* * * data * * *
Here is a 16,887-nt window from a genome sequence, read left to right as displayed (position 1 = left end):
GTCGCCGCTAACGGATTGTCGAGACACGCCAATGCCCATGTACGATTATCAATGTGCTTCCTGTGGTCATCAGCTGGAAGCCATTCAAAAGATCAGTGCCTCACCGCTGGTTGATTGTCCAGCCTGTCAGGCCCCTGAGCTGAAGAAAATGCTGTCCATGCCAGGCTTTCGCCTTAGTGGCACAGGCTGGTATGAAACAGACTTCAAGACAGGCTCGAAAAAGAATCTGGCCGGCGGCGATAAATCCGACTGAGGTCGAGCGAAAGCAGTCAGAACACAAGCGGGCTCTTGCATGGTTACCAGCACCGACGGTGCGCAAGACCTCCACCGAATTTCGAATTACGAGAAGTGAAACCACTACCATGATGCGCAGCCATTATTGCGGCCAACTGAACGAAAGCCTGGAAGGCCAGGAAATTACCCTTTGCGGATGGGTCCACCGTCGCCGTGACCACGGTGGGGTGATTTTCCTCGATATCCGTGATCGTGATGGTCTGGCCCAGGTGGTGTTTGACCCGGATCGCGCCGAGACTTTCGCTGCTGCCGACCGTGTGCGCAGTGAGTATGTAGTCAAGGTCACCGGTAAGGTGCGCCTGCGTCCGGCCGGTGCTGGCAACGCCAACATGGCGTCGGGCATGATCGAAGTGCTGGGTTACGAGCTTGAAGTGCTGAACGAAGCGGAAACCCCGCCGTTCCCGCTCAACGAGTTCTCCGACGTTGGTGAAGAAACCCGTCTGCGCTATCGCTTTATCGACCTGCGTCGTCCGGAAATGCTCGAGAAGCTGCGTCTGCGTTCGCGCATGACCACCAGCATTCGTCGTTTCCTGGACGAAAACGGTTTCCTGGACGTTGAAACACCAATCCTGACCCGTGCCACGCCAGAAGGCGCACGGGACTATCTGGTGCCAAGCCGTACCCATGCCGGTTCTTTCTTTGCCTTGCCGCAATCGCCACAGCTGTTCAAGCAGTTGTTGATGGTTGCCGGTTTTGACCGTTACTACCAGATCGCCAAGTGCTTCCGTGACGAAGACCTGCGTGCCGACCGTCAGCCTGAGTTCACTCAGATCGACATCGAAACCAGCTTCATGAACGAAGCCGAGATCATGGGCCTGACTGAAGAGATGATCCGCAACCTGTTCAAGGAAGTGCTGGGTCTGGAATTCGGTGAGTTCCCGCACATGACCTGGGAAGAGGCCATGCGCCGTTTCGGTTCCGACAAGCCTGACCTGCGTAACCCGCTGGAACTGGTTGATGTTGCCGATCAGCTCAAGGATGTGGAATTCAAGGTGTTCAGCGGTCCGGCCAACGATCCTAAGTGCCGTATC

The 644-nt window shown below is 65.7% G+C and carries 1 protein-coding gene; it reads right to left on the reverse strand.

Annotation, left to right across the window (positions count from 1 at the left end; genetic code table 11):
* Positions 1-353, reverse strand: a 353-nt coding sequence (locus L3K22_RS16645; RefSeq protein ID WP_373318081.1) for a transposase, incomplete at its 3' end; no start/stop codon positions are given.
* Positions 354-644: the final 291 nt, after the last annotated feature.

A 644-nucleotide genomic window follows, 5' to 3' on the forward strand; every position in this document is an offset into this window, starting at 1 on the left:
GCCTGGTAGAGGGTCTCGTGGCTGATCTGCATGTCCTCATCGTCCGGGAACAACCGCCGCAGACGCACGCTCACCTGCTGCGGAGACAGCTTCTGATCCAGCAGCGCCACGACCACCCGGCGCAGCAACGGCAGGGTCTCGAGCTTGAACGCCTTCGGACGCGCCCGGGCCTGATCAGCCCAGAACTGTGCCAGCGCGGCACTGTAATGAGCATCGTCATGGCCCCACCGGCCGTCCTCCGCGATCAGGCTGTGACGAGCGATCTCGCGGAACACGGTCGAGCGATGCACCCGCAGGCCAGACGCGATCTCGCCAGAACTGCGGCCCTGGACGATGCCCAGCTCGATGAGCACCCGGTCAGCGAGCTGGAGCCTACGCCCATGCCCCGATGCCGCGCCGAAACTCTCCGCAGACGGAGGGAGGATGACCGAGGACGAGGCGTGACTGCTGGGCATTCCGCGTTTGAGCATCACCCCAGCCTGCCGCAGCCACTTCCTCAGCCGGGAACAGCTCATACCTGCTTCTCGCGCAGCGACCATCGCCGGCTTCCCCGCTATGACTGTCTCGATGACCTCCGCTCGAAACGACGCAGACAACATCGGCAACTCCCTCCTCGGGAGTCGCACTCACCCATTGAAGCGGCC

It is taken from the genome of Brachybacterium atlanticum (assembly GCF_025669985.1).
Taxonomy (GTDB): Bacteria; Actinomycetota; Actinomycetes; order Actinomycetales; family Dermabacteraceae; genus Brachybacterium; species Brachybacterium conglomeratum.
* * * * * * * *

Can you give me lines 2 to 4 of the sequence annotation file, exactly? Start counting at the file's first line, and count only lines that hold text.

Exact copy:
GTCGCCGCTAACGGATTGTCGAGACACGCCAATGCCCATGTACGATTATCAATGTGCTTCCTGTGGTCATCAGCTGGAAGCCATTCAAAAGATCAGTGCCTCACCGCTGGTTGATTGTCCAGCCTGTCAGGCCCCTGAGCTGAAGAAAATGCTGTCCATGCCAGGCTTTCGCCTTAGTGGCACAGGCTGGTATGAAACAGACTTCAAGACAGGCTCGAAAAAGAATCTGGCCGGCGGCGATAAATCCGACTGAGGTCGAGCGAAAGCAGTCAGAACACAAGCGGGCTCTTGCATGGTTACCAGCACCGACGGTGCGCAAGACCTCCACCGAATTTCGAATTACGAGAAGTGAAACCACTACCATGATGCGCAGCCATTATTGCGGCCAACTGAACGAAAGCCTGGAAGGCCAGGAAATTACCCTTTGCGGATGGGTCCACCGTCGCCGTGACCACGGTGGGGTGATTTTCCTCGATATCCGTGATCGTGATGGTCTGGCCCAGGTGGTGTTTGACCCGGATCGCGCCGAGACTTTCGCTGCTGCCGACCGTGTGCGCAGTGAGTATGTAGTCAAGGTCACCGGTAAGGTGCGCCTGCGTCCGGCCGGTGCTGGCAACGCCAACATGGCGTCGGGCATGATCGAAGTGCTGGGTTACGAGCTTGAAGTGCTGAACGAAGCGGAAACCCCGCCGTTCCCGCTCAACGAGTTCTCCGACGTTGGTGAAGAAACCCGTCTGCGCTATCGCTTTATCGACCTGCGTCGTCCGGAAATGCTCGAGAAGCTGCGTCTGCGTTCGCGCATGACCACCAGCATTCGTCGTTTCCTGGACGAAAACGGTTTCCTGGACGTTGAAACACCAATCCTGACCCGTGCCACGCCAGAAGGCGCACGGGACTATCTGGTGCCAAGCCGTACCCATGCCGGTTCTTTCTTTGCCTTGCCGCAATCGCCACAGCTGTTCAAGCAGTTGTTGATGGTTGCCGGTTTTGACCGTTACTACCAGATCGCCAAGTGCTTCCGTGACGAAGACCTGCGTGCCGACCGTCAGCCTGAGTTCACTCAGATCGACATCGAAACCAGCTTCATGAACGAAGCCGAGATCATGGGCCTGACTGAAGAGATGATCCGCAACCTGTTCAAGGAAGTGCTGGGTCTGGAATTCGGTGAGTTCCCGCACATGACCTGGGAAGAGGCCATGCGCCGTTTCGGTTCCGACAAGCCTGACCTGCGTAACCCGCTGGAACTGGTTGATGTTGCCGATCAGCTCAAGGATGTGGAATTCAAGGTGTTCAGCGGTCCGGCCAACGATCCTAAGTGCCGTATC

The 644-nt window shown below is 65.7% G+C and carries 1 protein-coding gene; it reads right to left on the reverse strand.

Annotation, left to right across the window (positions count from 1 at the left end; genetic code table 11):